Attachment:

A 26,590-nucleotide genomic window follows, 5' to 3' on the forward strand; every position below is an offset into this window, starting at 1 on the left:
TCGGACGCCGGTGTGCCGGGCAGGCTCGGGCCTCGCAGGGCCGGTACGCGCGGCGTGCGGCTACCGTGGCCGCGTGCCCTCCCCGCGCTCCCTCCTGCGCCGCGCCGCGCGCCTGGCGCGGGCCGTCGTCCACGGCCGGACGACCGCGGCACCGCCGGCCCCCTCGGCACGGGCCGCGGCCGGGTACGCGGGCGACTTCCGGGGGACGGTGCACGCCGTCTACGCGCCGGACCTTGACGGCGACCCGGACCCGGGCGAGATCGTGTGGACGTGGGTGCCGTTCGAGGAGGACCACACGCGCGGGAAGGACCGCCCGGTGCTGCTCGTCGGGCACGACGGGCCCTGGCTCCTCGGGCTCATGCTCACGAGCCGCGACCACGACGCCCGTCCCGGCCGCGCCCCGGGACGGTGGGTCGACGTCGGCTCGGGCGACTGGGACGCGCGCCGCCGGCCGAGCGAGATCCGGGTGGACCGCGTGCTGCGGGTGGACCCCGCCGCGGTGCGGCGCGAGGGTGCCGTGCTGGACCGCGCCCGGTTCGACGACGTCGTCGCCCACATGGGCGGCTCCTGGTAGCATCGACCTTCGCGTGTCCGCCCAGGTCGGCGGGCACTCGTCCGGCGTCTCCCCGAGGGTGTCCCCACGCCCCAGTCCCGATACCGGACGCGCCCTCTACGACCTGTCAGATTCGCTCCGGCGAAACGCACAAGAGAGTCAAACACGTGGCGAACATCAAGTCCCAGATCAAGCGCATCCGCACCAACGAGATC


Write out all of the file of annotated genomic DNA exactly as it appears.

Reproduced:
A 26,590-nucleotide genomic window follows, 5' to 3' on the forward strand; every position below is an offset into this window, starting at 1 on the left:
TCGGACGCCGGTGTGCCGGGCAGGCTCGGGCCTCGCAGGGCCGGTACGCGCGGCGTGCGGCTACCGTGGCCGCGTGCCCTCCCCGCGCTCCCTCCTGCGCCGCGCCGCGCGCCTGGCGCGGGCCGTCGTCCACGGCCGGACGACCGCGGCACCGCCGGCCCCCTCGGCACGGGCCGCGGCCGGGTACGCGGGCGACTTCCGGGGGACGGTGCACGCCGTCTACGCGCCGGACCTTGACGGCGACCCGGACCCGGGCGAGATCGTGTGGACGTGGGTGCCGTTCGAGGAGGACCACACGCGCGGGAAGGACCGCCCGGTGCTGCTCGTCGGGCACGACGGGCCCTGGCTCCTCGGGCTCATGCTCACGAGCCGCGACCACGACGCCCGTCCCGGCCGCGCCCCGGGACGGTGGGTCGACGTCGGCTCGGGCGACTGGGACGCGCGCCGCCGGCCGAGCGAGATCCGGGTGGACCGCGTGCTGCGGGTGGACCCCGCCGCGGTGCGGCGCGAGGGTGCCGTGCTGGACCGCGCCCGGTTCGACGACGTCGTCGCCCACATGGGCGGCTCCTGGTAGCATCGACCTTCGCGTGTCCGCCCAGGTCGGCGGGCACTCGTCCGGCGTCTCCCCGAGGGTGTCCCCACGCCCCAGTCCCGATACCGGACGCGCCCTCTACGACCTGTCAGATTCGCTCCGGCGAAACGCACAAGAGAGTCAAACACGTGGCGAACATCAAGTCCCAGATCAAGCGCATCCGCACCAACGAGATC